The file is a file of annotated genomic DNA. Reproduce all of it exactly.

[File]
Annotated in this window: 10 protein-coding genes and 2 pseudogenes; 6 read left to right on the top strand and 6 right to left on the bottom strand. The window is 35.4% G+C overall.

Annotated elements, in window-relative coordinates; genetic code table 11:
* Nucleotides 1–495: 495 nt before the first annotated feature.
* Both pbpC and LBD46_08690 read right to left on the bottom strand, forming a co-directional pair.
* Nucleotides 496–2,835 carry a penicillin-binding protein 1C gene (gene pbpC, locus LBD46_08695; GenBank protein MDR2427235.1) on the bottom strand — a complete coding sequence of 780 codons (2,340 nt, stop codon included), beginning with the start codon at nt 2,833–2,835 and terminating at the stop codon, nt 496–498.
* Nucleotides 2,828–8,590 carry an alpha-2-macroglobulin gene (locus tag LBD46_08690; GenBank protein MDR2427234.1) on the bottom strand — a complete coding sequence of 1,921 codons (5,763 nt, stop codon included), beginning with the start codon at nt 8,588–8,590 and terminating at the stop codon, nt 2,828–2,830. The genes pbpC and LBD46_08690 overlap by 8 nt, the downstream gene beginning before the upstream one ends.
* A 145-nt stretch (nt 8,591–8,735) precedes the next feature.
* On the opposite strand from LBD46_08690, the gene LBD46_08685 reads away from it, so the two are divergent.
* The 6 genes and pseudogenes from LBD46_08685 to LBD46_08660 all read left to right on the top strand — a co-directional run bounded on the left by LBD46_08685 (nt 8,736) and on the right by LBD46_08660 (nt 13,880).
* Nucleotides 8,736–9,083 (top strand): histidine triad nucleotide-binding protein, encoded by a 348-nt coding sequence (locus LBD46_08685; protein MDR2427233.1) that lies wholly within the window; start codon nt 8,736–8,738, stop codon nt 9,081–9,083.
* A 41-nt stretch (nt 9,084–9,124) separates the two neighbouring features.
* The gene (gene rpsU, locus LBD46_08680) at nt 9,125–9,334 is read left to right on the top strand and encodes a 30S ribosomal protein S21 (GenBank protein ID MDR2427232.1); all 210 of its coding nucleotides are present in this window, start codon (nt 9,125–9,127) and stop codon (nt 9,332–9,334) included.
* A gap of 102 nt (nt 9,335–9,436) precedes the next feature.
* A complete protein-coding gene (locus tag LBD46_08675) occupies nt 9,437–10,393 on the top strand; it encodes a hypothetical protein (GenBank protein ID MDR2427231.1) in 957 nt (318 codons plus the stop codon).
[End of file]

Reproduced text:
Annotated in this window: 10 protein-coding genes and 2 pseudogenes; 6 read left to right on the top strand and 6 right to left on the bottom strand. The window is 35.4% G+C overall.

Annotated elements, in window-relative coordinates; genetic code table 11:
* Nucleotides 1–495: 495 nt before the first annotated feature.
* Both pbpC and LBD46_08690 read right to left on the bottom strand, forming a co-directional pair.
* Nucleotides 496–2,835 carry a penicillin-binding protein 1C gene (gene pbpC, locus LBD46_08695; GenBank protein MDR2427235.1) on the bottom strand — a complete coding sequence of 780 codons (2,340 nt, stop codon included), beginning with the start codon at nt 2,833–2,835 and terminating at the stop codon, nt 496–498.
* Nucleotides 2,828–8,590 carry an alpha-2-macroglobulin gene (locus tag LBD46_08690; GenBank protein MDR2427234.1) on the bottom strand — a complete coding sequence of 1,921 codons (5,763 nt, stop codon included), beginning with the start codon at nt 8,588–8,590 and terminating at the stop codon, nt 2,828–2,830. The genes pbpC and LBD46_08690 overlap by 8 nt, the downstream gene beginning before the upstream one ends.
* A 145-nt stretch (nt 8,591–8,735) precedes the next feature.
* On the opposite strand from LBD46_08690, the gene LBD46_08685 reads away from it, so the two are divergent.
* The 6 genes and pseudogenes from LBD46_08685 to LBD46_08660 all read left to right on the top strand — a co-directional run bounded on the left by LBD46_08685 (nt 8,736) and on the right by LBD46_08660 (nt 13,880).
* Nucleotides 8,736–9,083 (top strand): histidine triad nucleotide-binding protein, encoded by a 348-nt coding sequence (locus LBD46_08685; protein MDR2427233.1) that lies wholly within the window; start codon nt 8,736–8,738, stop codon nt 9,081–9,083.
* A 41-nt stretch (nt 9,084–9,124) separates the two neighbouring features.
* The gene (gene rpsU, locus LBD46_08680) at nt 9,125–9,334 is read left to right on the top strand and encodes a 30S ribosomal protein S21 (GenBank protein ID MDR2427232.1); all 210 of its coding nucleotides are present in this window, start codon (nt 9,125–9,127) and stop codon (nt 9,332–9,334) included.
* A gap of 102 nt (nt 9,335–9,436) precedes the next feature.
* A complete protein-coding gene (locus tag LBD46_08675) occupies nt 9,437–10,393 on the top strand; it encodes a hypothetical protein (GenBank protein ID MDR2427231.1) in 957 nt (318 codons plus the stop codon).